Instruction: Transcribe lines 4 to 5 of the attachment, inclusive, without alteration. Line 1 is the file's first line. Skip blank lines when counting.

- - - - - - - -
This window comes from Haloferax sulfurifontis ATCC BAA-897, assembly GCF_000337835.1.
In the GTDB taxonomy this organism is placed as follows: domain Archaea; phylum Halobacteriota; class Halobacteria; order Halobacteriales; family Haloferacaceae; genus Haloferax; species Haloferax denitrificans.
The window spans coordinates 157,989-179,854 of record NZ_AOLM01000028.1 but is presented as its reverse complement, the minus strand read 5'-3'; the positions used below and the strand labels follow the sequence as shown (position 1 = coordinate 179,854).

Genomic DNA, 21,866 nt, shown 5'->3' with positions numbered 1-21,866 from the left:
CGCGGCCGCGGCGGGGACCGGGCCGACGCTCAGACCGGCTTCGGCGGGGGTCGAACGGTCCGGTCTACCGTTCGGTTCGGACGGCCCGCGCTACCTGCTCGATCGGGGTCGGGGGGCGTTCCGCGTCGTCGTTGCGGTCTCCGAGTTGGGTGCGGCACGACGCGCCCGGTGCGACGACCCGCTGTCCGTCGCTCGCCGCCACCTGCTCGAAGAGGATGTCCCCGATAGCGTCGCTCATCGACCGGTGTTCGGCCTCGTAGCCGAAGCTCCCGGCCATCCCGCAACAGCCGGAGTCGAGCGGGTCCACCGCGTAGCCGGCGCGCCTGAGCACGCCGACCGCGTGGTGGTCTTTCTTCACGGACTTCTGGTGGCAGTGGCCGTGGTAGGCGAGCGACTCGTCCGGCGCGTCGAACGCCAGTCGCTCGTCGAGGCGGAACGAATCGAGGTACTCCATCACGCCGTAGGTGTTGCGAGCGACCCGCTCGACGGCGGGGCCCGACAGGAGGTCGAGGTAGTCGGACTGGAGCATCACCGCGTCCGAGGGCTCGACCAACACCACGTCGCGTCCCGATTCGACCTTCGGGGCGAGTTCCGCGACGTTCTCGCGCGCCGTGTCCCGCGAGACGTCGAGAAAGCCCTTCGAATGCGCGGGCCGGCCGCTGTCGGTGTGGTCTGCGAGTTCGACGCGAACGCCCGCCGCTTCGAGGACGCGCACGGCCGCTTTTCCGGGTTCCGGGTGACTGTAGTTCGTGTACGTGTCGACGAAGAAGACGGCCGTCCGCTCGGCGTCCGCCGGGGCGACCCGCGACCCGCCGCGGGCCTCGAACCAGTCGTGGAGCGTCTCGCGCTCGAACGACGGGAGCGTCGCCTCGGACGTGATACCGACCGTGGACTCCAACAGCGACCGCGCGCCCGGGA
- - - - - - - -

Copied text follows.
Genomic DNA, 21,866 nt, shown 5'->3' with positions numbered 1-21,866 from the left:
CGCGGCCGCGGCGGGGACCGGGCCGACGCTCAGACCGGCTTCGGCGGGGGTCGAACGGTCCGGTCTACCGTTCGGTTCGGACGGCCCGCGCTACCTGCTCGATCGGGGTCGGGGGGCGTTCCGCGTCGTCGTTGCGGTCTCCGAGTTGGGTGCGGCACGACGCGCCCGGTGCGACGACCCGCTGTCCGTCGCTCGCCGCCACCTGCTCGAAGAGGATGTCCCCGATAGCGTCGCTCATCGACCGGTGTTCGGCCTCGTAGCCGAAGCTCCCGGCCATCCCGCAACAGCCGGAGTCGAGCGGGTCCACCGCGTAGCCGGCGCGCCTGAGCACGCCGACCGCGTGGTGGTCTTTCTTCACGGACTTCTGGTGGCAGTGGCCGTGGTAGGCGAGCGACTCGTCCGGCGCGTCGAACGCCAGTCGCTCGTCGAGGCGGAACGAATCGAGGTACTCCATCACGCCGTAGGTGTTGCGAGCGACCCGCTCGACGGCGGGGCCCGACAGGAGGTCGAGGTAGTCGGACTGGAGCATCACCGCGTCCGAGGGCTCGACCAACACCACGTCGCGTCCCGATTCGACCTTCGGGGCGAGTTCCGCGACGTTCTCGCGCGCCGTGTCCCGCGAGACGTCGAGAAAGCCCTTCGAATGCGCGGGCCGGCCGCTGTCGGTGTGGTCTGCGAGTTCGACGCGAACGCCCGCCGCTTCGAGGACGCGCACGGCCGCTTTTCCGGGTTCCGGGTGACTGTAGTTCGTGTACGTGTCGACGAAGAAGACGGCCGTCCGCTCGGCGTCCGCCGGGGCGACCCGCGACCCGCCGCGGGCCTCGAACCAGTCGTGGAGCGTCTCGCGCTCGAACGACGGGAGCGTCGCCTCGGACGTGATACCGACCGTGGACTCCAACAGCGACCGCGCGCCCGGGA